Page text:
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INTRODUCTION TO ROVER
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Rover is a data collection and analysis tool built specifically for the world of recruitment. Through Rover, recruiters, corporations, journalists, and educational institutions can analyse job posting and employer data to use in sales, marketing, business intelligence, and human resource management.
Rover is the most comprehensive job market database and analytics tool available in all of Australia and New Zealand, sourcing its information directly from all major job boards and thousands of career sites every day. Rover makes it possible to identify leads, find trending opportunities, and adapt to the ever-changing job market.
WHAT WE CAN EXPECT IN 2022
2022 Job market projection compared with 2020 & 2021
Feb 2020 to Mar 2020
Mar 2020 to Mar 2021
Jan 2020 to Jan 2021
Jan 2020 to Q1 2022
These past two years have been unique in the recruitment world. At the start of the pandemic in 2020, there was a 102% decrease in job postings from Feb 2020 to March 2020 in Australia. By March 2021, however, we saw an incredible recovery with a 248% increase in jobs advertised. Which was actually a 49% increase on pre-COVID postings.
With vaccines, scientific consensus of greater levels of herd immunity thanks to Omicron, and growth after an otherwise stagnant economy, 2022 appears to show a steady rise in new positions, with a projected increase of 44% from Jan 2020 to Q1 2022.
HOW EMPLOYERS & RECRUITERS COMPARE
How employer & recruiter job activity compared in 2020 & 2021
Jan 2020 % of market
Jan 2020 to Q4 2021
32% Employer Volatility
COVID’s effect on volatility can also be seen in the differences between jobs posted and managed by recruiters, and jobs posted and managed by direct employers.
Although employer-led recruitment has always been more common overall than recruiter-led recruitment, recruiters themselves were less likely to experience the ebbs and flows of the market (21% volatility) compared to employers (32% volatility), who tended to shy away from hiring new employees during difficult times.
While recruiters were negatively impacted in Mar 2020, in Australia it only took 3 months for recruiters to recover back to their Jan 2020 percentage of jobs posted. Recruitment remained fairly constant afterwards in the number of jobs advertised, with a low of 92,283 job openings led by recruiters and a high of 138,960.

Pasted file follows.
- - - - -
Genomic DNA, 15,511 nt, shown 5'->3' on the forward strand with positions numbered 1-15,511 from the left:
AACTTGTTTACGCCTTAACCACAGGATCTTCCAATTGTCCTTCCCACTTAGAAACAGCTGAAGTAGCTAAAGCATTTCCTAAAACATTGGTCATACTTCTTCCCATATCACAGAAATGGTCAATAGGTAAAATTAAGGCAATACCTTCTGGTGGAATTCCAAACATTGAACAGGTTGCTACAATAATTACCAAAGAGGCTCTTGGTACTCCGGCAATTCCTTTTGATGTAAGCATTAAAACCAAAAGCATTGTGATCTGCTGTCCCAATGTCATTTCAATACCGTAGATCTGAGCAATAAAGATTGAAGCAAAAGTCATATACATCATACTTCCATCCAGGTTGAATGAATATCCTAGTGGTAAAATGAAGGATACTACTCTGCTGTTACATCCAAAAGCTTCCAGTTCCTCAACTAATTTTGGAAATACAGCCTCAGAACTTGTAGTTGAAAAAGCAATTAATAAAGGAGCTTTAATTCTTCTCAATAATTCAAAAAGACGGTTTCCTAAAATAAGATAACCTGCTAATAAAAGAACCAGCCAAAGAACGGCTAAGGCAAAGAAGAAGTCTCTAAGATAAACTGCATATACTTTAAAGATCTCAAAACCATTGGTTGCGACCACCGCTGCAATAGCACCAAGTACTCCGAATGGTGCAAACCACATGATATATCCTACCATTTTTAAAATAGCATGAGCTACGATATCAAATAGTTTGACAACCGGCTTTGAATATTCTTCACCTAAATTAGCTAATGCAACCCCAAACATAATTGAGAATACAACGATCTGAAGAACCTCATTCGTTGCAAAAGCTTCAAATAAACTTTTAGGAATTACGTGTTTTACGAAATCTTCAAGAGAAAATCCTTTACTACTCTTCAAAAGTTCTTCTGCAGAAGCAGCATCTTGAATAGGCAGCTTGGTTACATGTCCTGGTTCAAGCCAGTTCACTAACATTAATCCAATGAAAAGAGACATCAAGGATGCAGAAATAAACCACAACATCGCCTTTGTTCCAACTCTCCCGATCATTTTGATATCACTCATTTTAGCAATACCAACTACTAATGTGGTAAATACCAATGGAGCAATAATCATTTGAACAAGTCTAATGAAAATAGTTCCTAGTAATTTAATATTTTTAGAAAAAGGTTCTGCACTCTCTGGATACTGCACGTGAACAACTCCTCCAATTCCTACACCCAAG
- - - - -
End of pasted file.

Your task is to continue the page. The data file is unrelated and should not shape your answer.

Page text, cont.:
Perhaps most interesting is that these numbers are 43% higher than pre-pandemic 2020, as neither January nor February exceeded 89,000 new recruiter-led openings. Meanwhile, employers saw their open positions jump up and down from a low of 173,304 after 2020 Q2 to a high of 336,351 – nearly double.
One thing we can take away from this is that recruiters have remained an invaluable resource (average 33% jobs advertised over 2020 and 2021). It is possible that changes in the labor market had employers relying on recruiters to find and identify talent. Many have reported a shortage of available workers, which makes the efforts of recruiters even more valuable.
WHICH INDUSTRIES HIRED THE MOST
Which industries hired the most in 2020 & 2021
almost half the market
Trades & Services
Jun & Jul 2020
from 2020 to 2021
Every industry experienced its ups and downs between 2020 and 2021. Healthcare and Trades & Services consistently had the most vacancies, holding 45% of the jobs advertised over the two years. Trades & Services had 196,852 postings in 2021 alone. Not surprisingly with lockdowns, Hospitality was particularly volatile with a 78% increase in 2021 from 2020.
Meanwhile, Manufacturing, Transport, and Logistics has been in high demand, and ICT has seen a surge in Q2 and Q3 of 2021, at times ranking in the top 3 of all open positions. This makes some intuitive sense, as tech jobs – many of which can be completed remotely without interruption – were less likely to struggle during lockdowns, and likely saw some growth that spurred more hires.
It is also interesting to see the overall growth of job openings in Retail. Between the end of Q1 until the end of Q4 in 2021, Retail jobs saw small but measurable improvements in new openings, ahead of early 2020’s numbers, even before the pandemic hit.